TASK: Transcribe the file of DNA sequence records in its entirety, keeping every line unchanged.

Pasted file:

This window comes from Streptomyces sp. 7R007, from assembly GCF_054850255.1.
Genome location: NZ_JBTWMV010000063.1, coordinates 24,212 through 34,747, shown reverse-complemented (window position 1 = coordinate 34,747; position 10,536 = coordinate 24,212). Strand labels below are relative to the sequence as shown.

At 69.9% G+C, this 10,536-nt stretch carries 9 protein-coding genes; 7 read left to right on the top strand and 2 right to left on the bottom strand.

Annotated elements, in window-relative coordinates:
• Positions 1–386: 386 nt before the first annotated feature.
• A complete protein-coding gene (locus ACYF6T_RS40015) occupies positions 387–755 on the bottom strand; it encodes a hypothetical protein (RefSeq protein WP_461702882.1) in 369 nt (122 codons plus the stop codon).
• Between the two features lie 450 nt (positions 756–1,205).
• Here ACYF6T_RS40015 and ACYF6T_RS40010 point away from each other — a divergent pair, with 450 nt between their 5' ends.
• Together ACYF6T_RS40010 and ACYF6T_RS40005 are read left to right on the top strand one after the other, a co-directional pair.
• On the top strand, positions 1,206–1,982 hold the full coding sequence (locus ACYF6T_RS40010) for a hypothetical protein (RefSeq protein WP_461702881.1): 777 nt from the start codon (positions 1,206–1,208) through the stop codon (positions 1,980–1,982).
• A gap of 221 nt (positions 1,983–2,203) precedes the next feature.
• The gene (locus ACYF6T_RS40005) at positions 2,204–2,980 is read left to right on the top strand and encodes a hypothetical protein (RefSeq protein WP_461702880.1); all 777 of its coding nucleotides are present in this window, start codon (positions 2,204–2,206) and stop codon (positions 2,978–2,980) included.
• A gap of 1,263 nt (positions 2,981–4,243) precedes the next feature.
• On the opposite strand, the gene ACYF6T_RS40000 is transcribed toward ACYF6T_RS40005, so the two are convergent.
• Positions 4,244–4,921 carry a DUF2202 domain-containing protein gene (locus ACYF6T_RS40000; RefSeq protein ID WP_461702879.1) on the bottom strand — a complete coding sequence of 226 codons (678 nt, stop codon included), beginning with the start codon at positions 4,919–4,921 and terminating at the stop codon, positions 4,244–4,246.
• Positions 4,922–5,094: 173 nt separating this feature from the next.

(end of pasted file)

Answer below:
This window comes from Streptomyces sp. 7R007, from assembly GCF_054850255.1.
Genome location: NZ_JBTWMV010000063.1, coordinates 24,212 through 34,747, shown reverse-complemented (window position 1 = coordinate 34,747; position 10,536 = coordinate 24,212). Strand labels below are relative to the sequence as shown.

At 69.9% G+C, this 10,536-nt stretch carries 9 protein-coding genes; 7 read left to right on the top strand and 2 right to left on the bottom strand.

Annotated elements, in window-relative coordinates:
• Positions 1–386: 386 nt before the first annotated feature.
• A complete protein-coding gene (locus ACYF6T_RS40015) occupies positions 387–755 on the bottom strand; it encodes a hypothetical protein (RefSeq protein WP_461702882.1) in 369 nt (122 codons plus the stop codon).
• Between the two features lie 450 nt (positions 756–1,205).
• Here ACYF6T_RS40015 and ACYF6T_RS40010 point away from each other — a divergent pair, with 450 nt between their 5' ends.
• Together ACYF6T_RS40010 and ACYF6T_RS40005 are read left to right on the top strand one after the other, a co-directional pair.
• On the top strand, positions 1,206–1,982 hold the full coding sequence (locus ACYF6T_RS40010) for a hypothetical protein (RefSeq protein WP_461702881.1): 777 nt from the start codon (positions 1,206–1,208) through the stop codon (positions 1,980–1,982).
• A gap of 221 nt (positions 1,983–2,203) precedes the next feature.
• The gene (locus ACYF6T_RS40005) at positions 2,204–2,980 is read left to right on the top strand and encodes a hypothetical protein (RefSeq protein WP_461702880.1); all 777 of its coding nucleotides are present in this window, start codon (positions 2,204–2,206) and stop codon (positions 2,978–2,980) included.
• A gap of 1,263 nt (positions 2,981–4,243) precedes the next feature.
• On the opposite strand, the gene ACYF6T_RS40000 is transcribed toward ACYF6T_RS40005, so the two are convergent.
• Positions 4,244–4,921 carry a DUF2202 domain-containing protein gene (locus ACYF6T_RS40000; RefSeq protein ID WP_461702879.1) on the bottom strand — a complete coding sequence of 226 codons (678 nt, stop codon included), beginning with the start codon at positions 4,919–4,921 and terminating at the stop codon, positions 4,244–4,246.
• Positions 4,922–5,094: 173 nt separating this feature from the next.